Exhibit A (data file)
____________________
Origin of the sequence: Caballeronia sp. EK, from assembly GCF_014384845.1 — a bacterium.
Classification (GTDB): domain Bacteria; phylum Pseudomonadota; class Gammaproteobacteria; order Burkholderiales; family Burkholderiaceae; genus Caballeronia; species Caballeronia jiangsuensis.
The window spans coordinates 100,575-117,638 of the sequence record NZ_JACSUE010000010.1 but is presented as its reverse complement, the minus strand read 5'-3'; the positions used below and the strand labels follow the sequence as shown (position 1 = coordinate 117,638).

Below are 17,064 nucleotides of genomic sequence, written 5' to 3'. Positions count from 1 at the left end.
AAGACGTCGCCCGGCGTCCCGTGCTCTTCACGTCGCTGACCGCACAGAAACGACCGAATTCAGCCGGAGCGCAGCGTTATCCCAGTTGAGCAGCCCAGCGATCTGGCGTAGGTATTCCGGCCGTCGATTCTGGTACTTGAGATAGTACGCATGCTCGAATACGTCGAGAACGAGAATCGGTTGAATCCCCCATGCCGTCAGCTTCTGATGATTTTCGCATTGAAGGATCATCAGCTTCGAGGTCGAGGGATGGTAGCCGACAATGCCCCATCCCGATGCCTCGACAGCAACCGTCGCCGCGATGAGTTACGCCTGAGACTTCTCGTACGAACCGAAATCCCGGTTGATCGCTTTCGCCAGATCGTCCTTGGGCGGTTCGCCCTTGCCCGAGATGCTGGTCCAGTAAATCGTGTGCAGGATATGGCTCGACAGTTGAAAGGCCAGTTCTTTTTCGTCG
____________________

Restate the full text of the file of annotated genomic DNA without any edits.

Origin of the sequence: Caballeronia sp. EK, from assembly GCF_014384845.1 — a bacterium.
Classification (GTDB): domain Bacteria; phylum Pseudomonadota; class Gammaproteobacteria; order Burkholderiales; family Burkholderiaceae; genus Caballeronia; species Caballeronia jiangsuensis.
The window spans coordinates 100,575-117,638 of the sequence record NZ_JACSUE010000010.1 but is presented as its reverse complement, the minus strand read 5'-3'; the positions used below and the strand labels follow the sequence as shown (position 1 = coordinate 117,638).

Below are 17,064 nucleotides of genomic sequence, written 5' to 3'. Positions count from 1 at the left end.
AAGACGTCGCCCGGCGTCCCGTGCTCTTCACGTCGCTGACCGCACAGAAACGACCGAATTCAGCCGGAGCGCAGCGTTATCCCAGTTGAGCAGCCCAGCGATCTGGCGTAGGTATTCCGGCCGTCGATTCTGGTACTTGAGATAGTACGCATGCTCGAATACGTCGAGAACGAGAATCGGTTGAATCCCCCATGCCGTCAGCTTCTGATGATTTTCGCATTGAAGGATCATCAGCTTCGAGGTCGAGGGATGGTAGCCGACAATGCCCCATCCCGATGCCTCGACAGCAACCGTCGCCGCGATGAGTTACGCCTGAGACTTCTCGTACGAACCGAAATCCCGGTTGATCGCTTTCGCCAGATCGTCCTTGGGCGGTTCGCCCTTGCCCGAGATGCTGGTCCAGTAAATCGTGTGCAGGATATGGCTCGACAGTTGAAAGGCCAGTTCTTTTTCGTCG